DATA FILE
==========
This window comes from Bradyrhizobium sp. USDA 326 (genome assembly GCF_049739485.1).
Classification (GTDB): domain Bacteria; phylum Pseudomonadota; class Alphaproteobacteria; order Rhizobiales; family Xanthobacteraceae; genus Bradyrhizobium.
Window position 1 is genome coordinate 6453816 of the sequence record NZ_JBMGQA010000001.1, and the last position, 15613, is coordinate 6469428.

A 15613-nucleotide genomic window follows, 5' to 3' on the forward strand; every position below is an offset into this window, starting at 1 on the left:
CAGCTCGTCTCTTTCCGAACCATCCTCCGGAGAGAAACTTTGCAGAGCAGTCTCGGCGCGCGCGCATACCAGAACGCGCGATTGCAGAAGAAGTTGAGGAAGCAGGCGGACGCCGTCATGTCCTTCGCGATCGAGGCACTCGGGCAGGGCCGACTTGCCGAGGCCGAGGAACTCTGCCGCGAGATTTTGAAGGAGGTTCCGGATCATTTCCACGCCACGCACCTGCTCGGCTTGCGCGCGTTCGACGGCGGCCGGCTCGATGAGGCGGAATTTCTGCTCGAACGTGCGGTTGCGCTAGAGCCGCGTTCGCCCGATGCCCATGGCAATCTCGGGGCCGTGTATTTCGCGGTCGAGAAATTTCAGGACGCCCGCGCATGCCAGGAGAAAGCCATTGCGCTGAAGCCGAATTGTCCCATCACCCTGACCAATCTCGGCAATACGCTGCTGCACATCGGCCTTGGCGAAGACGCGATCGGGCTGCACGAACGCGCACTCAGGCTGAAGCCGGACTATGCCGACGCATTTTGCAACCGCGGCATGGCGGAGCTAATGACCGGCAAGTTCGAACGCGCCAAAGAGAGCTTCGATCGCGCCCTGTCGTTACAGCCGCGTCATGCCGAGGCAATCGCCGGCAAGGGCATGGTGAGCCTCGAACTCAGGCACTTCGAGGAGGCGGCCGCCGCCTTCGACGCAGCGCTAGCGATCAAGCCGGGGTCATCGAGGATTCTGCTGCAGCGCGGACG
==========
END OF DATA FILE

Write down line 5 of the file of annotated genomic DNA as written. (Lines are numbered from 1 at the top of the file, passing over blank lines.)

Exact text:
CAGCTCGTCTCTTTCCGAACCATCCTCCGGAGAGAAACTTTGCAGAGCAGTCTCGGCGCGCGCGCATACCAGAACGCGCGATTGCAGAAGAAGTTGAGGAAGCAGGCGGACGCCGTCATGTCCTTCGCGATCGAGGCACTCGGGCAGGGCCGACTTGCCGAGGCCGAGGAACTCTGCCGCGAGATTTTGAAGGAGGTTCCGGATCATTTCCACGCCACGCACCTGCTCGGCTTGCGCGCGTTCGACGGCGGCCGGCTCGATGAGGCGGAATTTCTGCTCGAACGTGCGGTTGCGCTAGAGCCGCGTTCGCCCGATGCCCATGGCAATCTCGGGGCCGTGTATTTCGCGGTCGAGAAATTTCAGGACGCCCGCGCATGCCAGGAGAAAGCCATTGCGCTGAAGCCGAATTGTCCCATCACCCTGACCAATCTCGGCAATACGCTGCTGCACATCGGCCTTGGCGAAGACGCGATCGGGCTGCACGAACGCGCACTCAGGCTGAAGCCGGACTATGCCGACGCATTTTGCAACCGCGGCATGGCGGAGCTAATGACCGGCAAGTTCGAACGCGCCAAAGAGAGCTTCGATCGCGCCCTGTCGTTACAGCCGCGTCATGCCGAGGCAATCGCCGGCAAGGGCATGGTGAGCCTCGAACTCAGGCACTTCGAGGAGGCGGCCGCCGCCTTCGACGCAGCGCTAGCGATCAAGCCGGGGTCATCGAGGATTCTGCTGCAGCGCGGACG